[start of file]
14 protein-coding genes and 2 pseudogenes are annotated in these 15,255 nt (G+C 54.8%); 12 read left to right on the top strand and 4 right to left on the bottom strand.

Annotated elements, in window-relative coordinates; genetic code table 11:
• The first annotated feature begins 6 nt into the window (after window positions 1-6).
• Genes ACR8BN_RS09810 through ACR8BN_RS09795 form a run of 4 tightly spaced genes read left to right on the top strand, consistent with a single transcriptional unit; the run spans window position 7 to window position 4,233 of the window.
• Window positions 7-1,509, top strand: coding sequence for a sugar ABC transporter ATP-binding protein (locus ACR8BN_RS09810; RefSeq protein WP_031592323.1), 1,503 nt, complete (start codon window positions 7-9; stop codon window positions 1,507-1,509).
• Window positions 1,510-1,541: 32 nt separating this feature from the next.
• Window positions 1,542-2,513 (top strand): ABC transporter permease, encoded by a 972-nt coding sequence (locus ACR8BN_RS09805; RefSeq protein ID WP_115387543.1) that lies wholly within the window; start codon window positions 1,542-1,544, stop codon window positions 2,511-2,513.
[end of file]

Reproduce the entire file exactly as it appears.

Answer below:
14 protein-coding genes and 2 pseudogenes are annotated in these 15,255 nt (G+C 54.8%); 12 read left to right on the top strand and 4 right to left on the bottom strand.

Annotated elements, in window-relative coordinates; genetic code table 11:
• The first annotated feature begins 6 nt into the window (after window positions 1-6).
• Genes ACR8BN_RS09810 through ACR8BN_RS09795 form a run of 4 tightly spaced genes read left to right on the top strand, consistent with a single transcriptional unit; the run spans window position 7 to window position 4,233 of the window.
• Window positions 7-1,509, top strand: coding sequence for a sugar ABC transporter ATP-binding protein (locus ACR8BN_RS09810; RefSeq protein WP_031592323.1), 1,503 nt, complete (start codon window positions 7-9; stop codon window positions 1,507-1,509).
• Window positions 1,510-1,541: 32 nt separating this feature from the next.
• Window positions 1,542-2,513 (top strand): ABC transporter permease, encoded by a 972-nt coding sequence (locus ACR8BN_RS09805; RefSeq protein ID WP_115387543.1) that lies wholly within the window; start codon window positions 1,542-1,544, stop codon window positions 2,511-2,513.